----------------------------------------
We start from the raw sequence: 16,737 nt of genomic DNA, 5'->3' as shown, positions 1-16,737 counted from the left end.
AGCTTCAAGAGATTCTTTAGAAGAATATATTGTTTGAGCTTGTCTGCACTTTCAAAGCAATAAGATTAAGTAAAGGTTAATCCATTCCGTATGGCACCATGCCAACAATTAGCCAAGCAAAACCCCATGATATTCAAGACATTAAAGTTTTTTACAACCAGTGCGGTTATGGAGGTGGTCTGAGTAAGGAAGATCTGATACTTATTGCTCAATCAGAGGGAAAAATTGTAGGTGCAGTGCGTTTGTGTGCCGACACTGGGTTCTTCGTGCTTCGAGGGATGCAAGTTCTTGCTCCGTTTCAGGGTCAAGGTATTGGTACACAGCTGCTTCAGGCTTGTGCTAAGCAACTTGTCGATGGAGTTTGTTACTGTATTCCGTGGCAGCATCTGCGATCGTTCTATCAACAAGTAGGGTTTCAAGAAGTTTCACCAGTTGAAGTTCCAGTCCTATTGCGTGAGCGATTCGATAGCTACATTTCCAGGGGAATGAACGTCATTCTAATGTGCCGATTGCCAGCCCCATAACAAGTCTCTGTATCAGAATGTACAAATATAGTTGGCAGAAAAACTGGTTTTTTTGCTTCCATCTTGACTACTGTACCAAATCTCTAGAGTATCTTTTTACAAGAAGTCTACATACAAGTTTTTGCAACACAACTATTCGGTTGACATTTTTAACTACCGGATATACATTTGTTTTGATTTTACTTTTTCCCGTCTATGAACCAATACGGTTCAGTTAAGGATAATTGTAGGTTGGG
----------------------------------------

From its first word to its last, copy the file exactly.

We start from the raw sequence: 16,737 nt of genomic DNA, 5'->3' as shown, positions 1-16,737 counted from the left end.
AGCTTCAAGAGATTCTTTAGAAGAATATATTGTTTGAGCTTGTCTGCACTTTCAAAGCAATAAGATTAAGTAAAGGTTAATCCATTCCGTATGGCACCATGCCAACAATTAGCCAAGCAAAACCCCATGATATTCAAGACATTAAAGTTTTTTACAACCAGTGCGGTTATGGAGGTGGTCTGAGTAAGGAAGATCTGATACTTATTGCTCAATCAGAGGGAAAAATTGTAGGTGCAGTGCGTTTGTGTGCCGACACTGGGTTCTTCGTGCTTCGAGGGATGCAAGTTCTTGCTCCGTTTCAGGGTCAAGGTATTGGTACACAGCTGCTTCAGGCTTGTGCTAAGCAACTTGTCGATGGAGTTTGTTACTGTATTCCGTGGCAGCATCTGCGATCGTTCTATCAACAAGTAGGGTTTCAAGAAGTTTCACCAGTTGAAGTTCCAGTCCTATTGCGTGAGCGATTCGATAGCTACATTTCCAGGGGAATGAACGTCATTCTAATGTGCCGATTGCCAGCCCCATAACAAGTCTCTGTATCAGAATGTACAAATATAGTTGGCAGAAAAACTGGTTTTTTTGCTTCCATCTTGACTACTGTACCAAATCTCTAGAGTATCTTTTTACAAGAAGTCTACATACAAGTTTTTGCAACACAACTATTCGGTTGACATTTTTAACTACCGGATATACATTTGTTTTGATTTTACTTTTTCCCGTCTATGAACCAATACGGTTCAGTTAAGGATAATTGTAGGTTGGG